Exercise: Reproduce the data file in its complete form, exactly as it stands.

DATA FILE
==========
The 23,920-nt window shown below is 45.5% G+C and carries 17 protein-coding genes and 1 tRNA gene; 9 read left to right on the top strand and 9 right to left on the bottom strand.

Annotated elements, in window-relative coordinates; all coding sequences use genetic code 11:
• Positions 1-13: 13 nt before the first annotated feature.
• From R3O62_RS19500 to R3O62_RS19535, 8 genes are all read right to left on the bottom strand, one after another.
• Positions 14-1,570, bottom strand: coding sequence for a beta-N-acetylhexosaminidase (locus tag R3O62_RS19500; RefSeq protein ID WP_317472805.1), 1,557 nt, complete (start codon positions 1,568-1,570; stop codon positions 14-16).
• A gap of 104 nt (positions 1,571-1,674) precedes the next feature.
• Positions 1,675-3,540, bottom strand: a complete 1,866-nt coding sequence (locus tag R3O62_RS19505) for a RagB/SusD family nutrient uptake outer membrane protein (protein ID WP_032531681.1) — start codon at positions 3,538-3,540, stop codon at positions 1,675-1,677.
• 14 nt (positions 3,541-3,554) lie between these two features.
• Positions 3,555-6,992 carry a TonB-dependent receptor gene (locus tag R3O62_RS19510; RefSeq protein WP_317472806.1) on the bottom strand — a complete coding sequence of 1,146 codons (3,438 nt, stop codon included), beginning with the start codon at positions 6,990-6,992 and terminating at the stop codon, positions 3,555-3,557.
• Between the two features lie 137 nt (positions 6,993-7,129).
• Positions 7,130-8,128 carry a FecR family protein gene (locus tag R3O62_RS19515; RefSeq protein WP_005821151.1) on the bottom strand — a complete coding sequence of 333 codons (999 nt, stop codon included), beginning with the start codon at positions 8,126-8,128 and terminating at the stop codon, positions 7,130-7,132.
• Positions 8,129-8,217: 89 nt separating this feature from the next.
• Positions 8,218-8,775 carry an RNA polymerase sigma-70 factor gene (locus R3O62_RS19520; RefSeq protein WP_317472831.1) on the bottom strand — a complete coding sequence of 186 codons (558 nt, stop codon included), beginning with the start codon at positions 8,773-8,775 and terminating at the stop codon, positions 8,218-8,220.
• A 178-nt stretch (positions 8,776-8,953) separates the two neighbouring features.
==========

The 23,920-nt window shown below is 45.5% G+C and carries 17 protein-coding genes and 1 tRNA gene; 9 read left to right on the top strand and 9 right to left on the bottom strand.

Annotated elements, in window-relative coordinates; all coding sequences use genetic code 11:
• Positions 1-13: 13 nt before the first annotated feature.
• From R3O62_RS19500 to R3O62_RS19535, 8 genes are all read right to left on the bottom strand, one after another.
• Positions 14-1,570, bottom strand: coding sequence for a beta-N-acetylhexosaminidase (locus tag R3O62_RS19500; RefSeq protein ID WP_317472805.1), 1,557 nt, complete (start codon positions 1,568-1,570; stop codon positions 14-16).
• A gap of 104 nt (positions 1,571-1,674) precedes the next feature.
• Positions 1,675-3,540, bottom strand: a complete 1,866-nt coding sequence (locus tag R3O62_RS19505) for a RagB/SusD family nutrient uptake outer membrane protein (protein ID WP_032531681.1) — start codon at positions 3,538-3,540, stop codon at positions 1,675-1,677.
• 14 nt (positions 3,541-3,554) lie between these two features.
• Positions 3,555-6,992 carry a TonB-dependent receptor gene (locus tag R3O62_RS19510; RefSeq protein WP_317472806.1) on the bottom strand — a complete coding sequence of 1,146 codons (3,438 nt, stop codon included), beginning with the start codon at positions 6,990-6,992 and terminating at the stop codon, positions 3,555-3,557.
• Between the two features lie 137 nt (positions 6,993-7,129).
• Positions 7,130-8,128 carry a FecR family protein gene (locus tag R3O62_RS19515; RefSeq protein WP_005821151.1) on the bottom strand — a complete coding sequence of 333 codons (999 nt, stop codon included), beginning with the start codon at positions 8,126-8,128 and terminating at the stop codon, positions 7,130-7,132.
• Positions 8,129-8,217: 89 nt separating this feature from the next.
• Positions 8,218-8,775 carry an RNA polymerase sigma-70 factor gene (locus R3O62_RS19520; RefSeq protein WP_317472831.1) on the bottom strand — a complete coding sequence of 186 codons (558 nt, stop codon included), beginning with the start codon at positions 8,773-8,775 and terminating at the stop codon, positions 8,218-8,220.
• A 178-nt stretch (positions 8,776-8,953) separates the two neighbouring features.